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Sony 70-400mm review: one of the sharpest super-zooms for wild life photography



Although this lens doesn’t bear the high-end Zeiss logo, this is a G-series lens indicating that the 70-400mm F4-5.6 G SSM II is a premium quality model for professional and advanced amateur use, much like Canon’s L-series. While it’s a full frame lens with a tempting range of focal lengths, it is more likely to appeal to users of the firm’s APS-C SLT cameras where it’s the equivalent of a 105-600mm. As a result, this is a very promising lens for wildlife photographers.


With a DxOMark score of 15, the Sony 70-400mm lens performs well and is one the most impressive zooms of its type. Transmission, Distortion, Vignetting and Chromatic Aberration scores are all excellent. The only weakness is that it could be sharper at full aperture but it is consistent across the field.


The Sony 70-400mm F4-5.6 G SSM II has good sharpness throughout the aperture range, although it could be better at full aperture.


While sharpness is a little on the low side at full aperture, edge-to-edge sharpness is good across the zoom range (70mm pictured left, 400mm pictured right)

Sony 70-400mm F4-5.6 G SSM II mounted on Sony A900 Vs Sigma 120-400mm F4.5-5.6 DG APO OS HSM Canon mounted on Canon EOS 5D Mark III Vs Sony 70-300mm F4.5-5.6 G SSM mounted on Sony A900

Although we haven’t been able to test the earlier version of the Sony 70-400mm, the new lens out-performs the firm’s current 70-300mm f/4.5-5.6 G SSM, and that’s not just at one end of the range, as you might expect but at each focal length.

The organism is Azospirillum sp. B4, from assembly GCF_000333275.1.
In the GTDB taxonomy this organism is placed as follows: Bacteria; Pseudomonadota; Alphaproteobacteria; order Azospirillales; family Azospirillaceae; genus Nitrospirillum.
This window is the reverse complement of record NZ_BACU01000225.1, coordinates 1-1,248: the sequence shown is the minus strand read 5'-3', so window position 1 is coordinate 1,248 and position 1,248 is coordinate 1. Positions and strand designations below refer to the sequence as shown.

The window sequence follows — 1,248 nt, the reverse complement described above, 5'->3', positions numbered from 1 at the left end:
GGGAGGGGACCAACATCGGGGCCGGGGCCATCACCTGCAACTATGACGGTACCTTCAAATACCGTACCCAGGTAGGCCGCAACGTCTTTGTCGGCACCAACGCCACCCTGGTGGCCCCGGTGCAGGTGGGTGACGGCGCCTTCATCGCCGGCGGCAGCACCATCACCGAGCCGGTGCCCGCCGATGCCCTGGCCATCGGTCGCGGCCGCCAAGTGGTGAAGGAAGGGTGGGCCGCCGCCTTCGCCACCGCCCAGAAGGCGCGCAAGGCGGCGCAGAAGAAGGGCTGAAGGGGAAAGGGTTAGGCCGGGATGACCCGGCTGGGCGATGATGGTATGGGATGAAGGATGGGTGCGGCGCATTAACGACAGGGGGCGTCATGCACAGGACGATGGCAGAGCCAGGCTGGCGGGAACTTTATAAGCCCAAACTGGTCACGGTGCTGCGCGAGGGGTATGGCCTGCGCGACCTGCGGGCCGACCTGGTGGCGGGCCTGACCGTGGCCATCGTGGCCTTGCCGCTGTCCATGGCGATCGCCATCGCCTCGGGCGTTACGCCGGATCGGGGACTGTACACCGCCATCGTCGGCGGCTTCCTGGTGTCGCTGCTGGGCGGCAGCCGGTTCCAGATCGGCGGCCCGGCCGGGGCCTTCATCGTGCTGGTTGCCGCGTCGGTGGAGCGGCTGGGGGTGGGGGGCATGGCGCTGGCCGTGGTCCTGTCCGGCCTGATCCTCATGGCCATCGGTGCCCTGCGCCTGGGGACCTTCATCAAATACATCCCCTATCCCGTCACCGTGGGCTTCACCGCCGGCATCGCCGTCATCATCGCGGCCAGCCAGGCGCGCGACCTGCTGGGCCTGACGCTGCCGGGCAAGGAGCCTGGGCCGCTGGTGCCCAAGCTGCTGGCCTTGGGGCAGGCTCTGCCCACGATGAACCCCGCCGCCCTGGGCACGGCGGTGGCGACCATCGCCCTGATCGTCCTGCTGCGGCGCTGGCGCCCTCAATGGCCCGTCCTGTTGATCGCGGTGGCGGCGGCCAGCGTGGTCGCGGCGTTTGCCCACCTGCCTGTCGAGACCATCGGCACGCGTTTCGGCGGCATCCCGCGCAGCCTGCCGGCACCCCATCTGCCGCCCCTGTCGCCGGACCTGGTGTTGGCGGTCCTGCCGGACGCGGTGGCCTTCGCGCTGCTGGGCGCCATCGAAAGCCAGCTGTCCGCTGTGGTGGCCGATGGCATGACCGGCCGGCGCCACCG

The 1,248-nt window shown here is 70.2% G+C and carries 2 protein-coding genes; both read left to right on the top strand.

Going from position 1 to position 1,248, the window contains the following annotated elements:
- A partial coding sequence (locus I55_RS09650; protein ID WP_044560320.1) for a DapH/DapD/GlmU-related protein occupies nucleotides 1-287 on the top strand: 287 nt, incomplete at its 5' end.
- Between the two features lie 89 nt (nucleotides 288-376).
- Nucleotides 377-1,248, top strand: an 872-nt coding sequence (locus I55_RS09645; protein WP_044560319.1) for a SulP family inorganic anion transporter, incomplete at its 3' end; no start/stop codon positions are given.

Both the Sony 70-400mm and Sigma 120-400mm have superior sharpness at 300mm than the Sony 70-300mm

The Sony 70-400mm also compares favorably to the Sigma though that lens and camera combination has even better uniformity of sharpness than the Sony. It’s also much more accessibly priced and has built-in stabilization (an added cost during the design and manufacturing processes, even if the Sony SLT cameras have it built into the body).

Although we couldn’t compare this updated model with its predecessor, the 70-400mm F4-5.6 G SSM II is a very good performer overall. However, in a lens like this full-aperture performance is important and yet this is the one area where it’s weak. Fortunately, sharpness improves at 400mm at least centrally, making it a viable choice. Then again, at $2,200 (an increase of 10% on the earlier version), it remains a pricey option for Sony users.

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